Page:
The climate-carbon cycle Excel package (subsequently referred to as the CCC package) will be part of the online material associated with my chapter in the forthcoming 2nd edition of Environmental Modelling: Finding Simplicity in Complexity (Wiley-Blackwell, John Wainwright and Mark Mulligan, eds.). It has three parts, the first of which contains a number of worksheets that explain the physics of climate change and the development and properties of simple climate and carbon cycle model components. The second part of the CCC package contains a highly-simplified representation of the energy demand and supply framework used in my two energy books. These give scenarios of global fossil fuel emissions of CO2. The CCC package also has worksheets that give land use emissions of CO2 and total anthropogenic emissions of CH4, N2O and halocarbons (all subject to alteration by the user). The impacts (radiative forcings) of tropospheric ozone and aerosols are computed in a manner that is roughly consistent with the fossil fuel and land use CO2 emissions. The third part of the CCC package contains a coupled climate-carbon cycle model (built from the components illustrated in Part 1) that is driven by the outputs from Part 2. The climate sensitivity and a number of carbon-cycle and climate-carbon cycle feedbacks can be specified (including the possibility of eventually catastrophic releases of CO2 and methane from permafrost regions beginning slowly at some user-specified threshold temperature change).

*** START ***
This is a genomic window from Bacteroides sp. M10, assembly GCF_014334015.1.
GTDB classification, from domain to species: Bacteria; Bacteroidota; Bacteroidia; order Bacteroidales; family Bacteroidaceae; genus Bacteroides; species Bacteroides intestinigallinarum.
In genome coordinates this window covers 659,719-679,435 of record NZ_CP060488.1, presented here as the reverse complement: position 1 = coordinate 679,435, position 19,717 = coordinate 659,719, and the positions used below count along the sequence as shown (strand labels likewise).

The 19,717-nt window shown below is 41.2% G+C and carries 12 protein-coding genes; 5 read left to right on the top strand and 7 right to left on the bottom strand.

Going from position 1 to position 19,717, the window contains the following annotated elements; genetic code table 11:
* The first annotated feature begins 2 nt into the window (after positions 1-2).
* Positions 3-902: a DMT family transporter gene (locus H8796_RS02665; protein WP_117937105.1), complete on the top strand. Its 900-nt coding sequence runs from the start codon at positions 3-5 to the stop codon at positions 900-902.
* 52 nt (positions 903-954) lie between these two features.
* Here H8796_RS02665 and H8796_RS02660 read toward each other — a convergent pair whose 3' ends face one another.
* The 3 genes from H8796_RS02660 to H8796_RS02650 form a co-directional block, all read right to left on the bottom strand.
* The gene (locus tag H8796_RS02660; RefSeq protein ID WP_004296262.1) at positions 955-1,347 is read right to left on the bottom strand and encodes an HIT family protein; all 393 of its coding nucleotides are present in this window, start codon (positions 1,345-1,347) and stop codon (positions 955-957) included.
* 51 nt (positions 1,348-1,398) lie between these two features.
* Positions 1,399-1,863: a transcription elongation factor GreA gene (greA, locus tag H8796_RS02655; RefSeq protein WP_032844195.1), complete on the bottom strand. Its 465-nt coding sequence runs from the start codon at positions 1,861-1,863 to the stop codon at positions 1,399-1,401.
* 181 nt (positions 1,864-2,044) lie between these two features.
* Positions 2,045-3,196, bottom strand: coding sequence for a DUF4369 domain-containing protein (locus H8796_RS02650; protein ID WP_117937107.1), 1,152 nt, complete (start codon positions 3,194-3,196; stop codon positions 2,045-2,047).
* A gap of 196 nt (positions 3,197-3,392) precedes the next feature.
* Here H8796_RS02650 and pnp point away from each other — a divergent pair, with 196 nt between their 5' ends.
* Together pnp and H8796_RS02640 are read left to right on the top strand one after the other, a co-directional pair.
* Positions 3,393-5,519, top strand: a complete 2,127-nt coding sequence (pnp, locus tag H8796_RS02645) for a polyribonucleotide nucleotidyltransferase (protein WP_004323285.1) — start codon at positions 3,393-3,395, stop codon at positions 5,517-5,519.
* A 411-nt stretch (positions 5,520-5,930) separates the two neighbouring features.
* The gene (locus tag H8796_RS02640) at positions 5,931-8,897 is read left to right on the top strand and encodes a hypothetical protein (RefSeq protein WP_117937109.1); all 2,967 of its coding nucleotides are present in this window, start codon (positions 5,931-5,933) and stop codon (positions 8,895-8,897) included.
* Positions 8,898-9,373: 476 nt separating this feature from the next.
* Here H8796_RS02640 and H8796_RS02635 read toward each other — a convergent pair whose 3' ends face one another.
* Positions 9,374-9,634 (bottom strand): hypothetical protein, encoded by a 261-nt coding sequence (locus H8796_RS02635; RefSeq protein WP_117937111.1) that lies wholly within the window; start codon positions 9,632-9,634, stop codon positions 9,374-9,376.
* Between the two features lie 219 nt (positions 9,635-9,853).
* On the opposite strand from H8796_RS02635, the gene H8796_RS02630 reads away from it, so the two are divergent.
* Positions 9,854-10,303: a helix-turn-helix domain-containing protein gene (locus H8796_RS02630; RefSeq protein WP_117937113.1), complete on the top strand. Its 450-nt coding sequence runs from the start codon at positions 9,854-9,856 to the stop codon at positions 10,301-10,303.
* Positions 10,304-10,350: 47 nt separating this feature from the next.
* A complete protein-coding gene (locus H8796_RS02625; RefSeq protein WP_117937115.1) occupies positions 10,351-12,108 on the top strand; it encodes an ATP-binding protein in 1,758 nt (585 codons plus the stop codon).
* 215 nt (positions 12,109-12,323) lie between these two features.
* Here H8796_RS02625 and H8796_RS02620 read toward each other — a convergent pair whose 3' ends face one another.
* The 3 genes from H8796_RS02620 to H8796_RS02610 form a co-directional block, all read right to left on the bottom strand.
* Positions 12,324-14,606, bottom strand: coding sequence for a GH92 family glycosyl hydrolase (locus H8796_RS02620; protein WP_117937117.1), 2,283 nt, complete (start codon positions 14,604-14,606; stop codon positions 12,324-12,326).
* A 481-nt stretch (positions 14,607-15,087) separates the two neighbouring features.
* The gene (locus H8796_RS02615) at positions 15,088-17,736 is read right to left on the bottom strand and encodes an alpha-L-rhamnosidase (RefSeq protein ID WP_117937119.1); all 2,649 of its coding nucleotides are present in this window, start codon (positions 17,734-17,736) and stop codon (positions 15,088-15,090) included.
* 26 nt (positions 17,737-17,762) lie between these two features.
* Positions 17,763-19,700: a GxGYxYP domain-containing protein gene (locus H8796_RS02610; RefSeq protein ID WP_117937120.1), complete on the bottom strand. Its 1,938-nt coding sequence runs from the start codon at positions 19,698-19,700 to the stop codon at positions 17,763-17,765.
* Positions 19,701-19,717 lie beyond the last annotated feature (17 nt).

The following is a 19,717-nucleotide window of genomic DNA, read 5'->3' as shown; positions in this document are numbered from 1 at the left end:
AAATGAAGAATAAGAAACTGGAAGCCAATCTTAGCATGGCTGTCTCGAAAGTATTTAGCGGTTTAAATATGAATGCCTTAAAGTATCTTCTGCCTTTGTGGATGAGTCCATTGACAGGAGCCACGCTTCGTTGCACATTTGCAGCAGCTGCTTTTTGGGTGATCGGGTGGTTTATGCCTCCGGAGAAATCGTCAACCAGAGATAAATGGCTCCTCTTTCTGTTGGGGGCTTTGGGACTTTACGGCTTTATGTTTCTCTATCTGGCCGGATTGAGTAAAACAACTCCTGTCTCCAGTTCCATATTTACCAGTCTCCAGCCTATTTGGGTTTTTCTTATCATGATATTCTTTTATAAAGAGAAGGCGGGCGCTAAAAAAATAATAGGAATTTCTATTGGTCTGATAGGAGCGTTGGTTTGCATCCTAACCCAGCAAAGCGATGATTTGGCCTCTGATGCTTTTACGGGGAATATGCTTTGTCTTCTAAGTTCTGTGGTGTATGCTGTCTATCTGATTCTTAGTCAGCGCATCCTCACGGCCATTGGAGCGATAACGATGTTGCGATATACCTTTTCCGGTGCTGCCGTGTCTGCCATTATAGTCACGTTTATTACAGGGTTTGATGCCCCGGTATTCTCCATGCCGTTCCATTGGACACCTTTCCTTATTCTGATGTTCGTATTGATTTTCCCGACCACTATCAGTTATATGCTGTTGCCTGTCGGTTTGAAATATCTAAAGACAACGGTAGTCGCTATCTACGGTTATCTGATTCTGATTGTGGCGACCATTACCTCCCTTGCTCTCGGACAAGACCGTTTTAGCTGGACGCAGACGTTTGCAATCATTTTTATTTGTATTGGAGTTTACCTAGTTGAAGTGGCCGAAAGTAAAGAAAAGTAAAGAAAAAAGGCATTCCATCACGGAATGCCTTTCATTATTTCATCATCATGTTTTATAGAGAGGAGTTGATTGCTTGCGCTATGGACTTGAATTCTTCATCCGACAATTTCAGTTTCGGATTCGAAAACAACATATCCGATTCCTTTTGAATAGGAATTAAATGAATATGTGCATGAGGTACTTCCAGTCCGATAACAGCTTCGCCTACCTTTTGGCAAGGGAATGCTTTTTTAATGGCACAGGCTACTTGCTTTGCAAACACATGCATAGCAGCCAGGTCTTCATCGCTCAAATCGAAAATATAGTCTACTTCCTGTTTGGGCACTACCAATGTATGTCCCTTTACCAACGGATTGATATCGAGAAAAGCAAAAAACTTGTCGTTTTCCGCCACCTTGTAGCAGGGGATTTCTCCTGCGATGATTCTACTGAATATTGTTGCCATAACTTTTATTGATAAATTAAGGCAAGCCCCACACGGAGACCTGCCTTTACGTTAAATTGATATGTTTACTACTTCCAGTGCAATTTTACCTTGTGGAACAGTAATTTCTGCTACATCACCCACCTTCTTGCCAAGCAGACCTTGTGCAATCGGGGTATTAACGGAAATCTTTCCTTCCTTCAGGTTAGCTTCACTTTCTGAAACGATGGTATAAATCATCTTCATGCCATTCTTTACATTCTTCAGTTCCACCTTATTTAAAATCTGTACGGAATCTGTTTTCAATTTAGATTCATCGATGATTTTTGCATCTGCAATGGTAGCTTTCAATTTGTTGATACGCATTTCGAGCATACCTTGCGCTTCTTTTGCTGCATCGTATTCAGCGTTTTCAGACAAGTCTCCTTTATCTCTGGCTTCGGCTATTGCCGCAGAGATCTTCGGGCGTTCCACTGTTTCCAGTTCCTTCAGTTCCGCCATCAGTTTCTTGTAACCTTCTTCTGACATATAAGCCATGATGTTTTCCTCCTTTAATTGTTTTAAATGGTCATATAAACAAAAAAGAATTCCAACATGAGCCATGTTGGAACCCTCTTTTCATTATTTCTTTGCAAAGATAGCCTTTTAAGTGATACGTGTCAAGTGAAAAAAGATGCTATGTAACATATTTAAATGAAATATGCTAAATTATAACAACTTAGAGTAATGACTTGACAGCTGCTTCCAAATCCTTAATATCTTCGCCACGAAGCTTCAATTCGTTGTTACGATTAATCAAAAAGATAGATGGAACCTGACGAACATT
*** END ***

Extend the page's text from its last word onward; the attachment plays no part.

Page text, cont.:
The climate-carbon cycle model in the CCC package can be driven either with the fossil fuel CO2 emissions that are generated from Part 2 of the package, or with the CO2 emissions that are produced from the Excel package for the two energy books (these emissions can be pasted into the CCC package). In this way, those who are so interested can explore the range of possible impacts on global mean warming (given uncertainty in climate sensitivity and climate-carbon cycle feedbacks) resulting from very specific assumptions concerning future population, economic growth, activity levels and physical energy intensities at the regional level, and in the rate of deployment of C-free energy supplies at the global scale.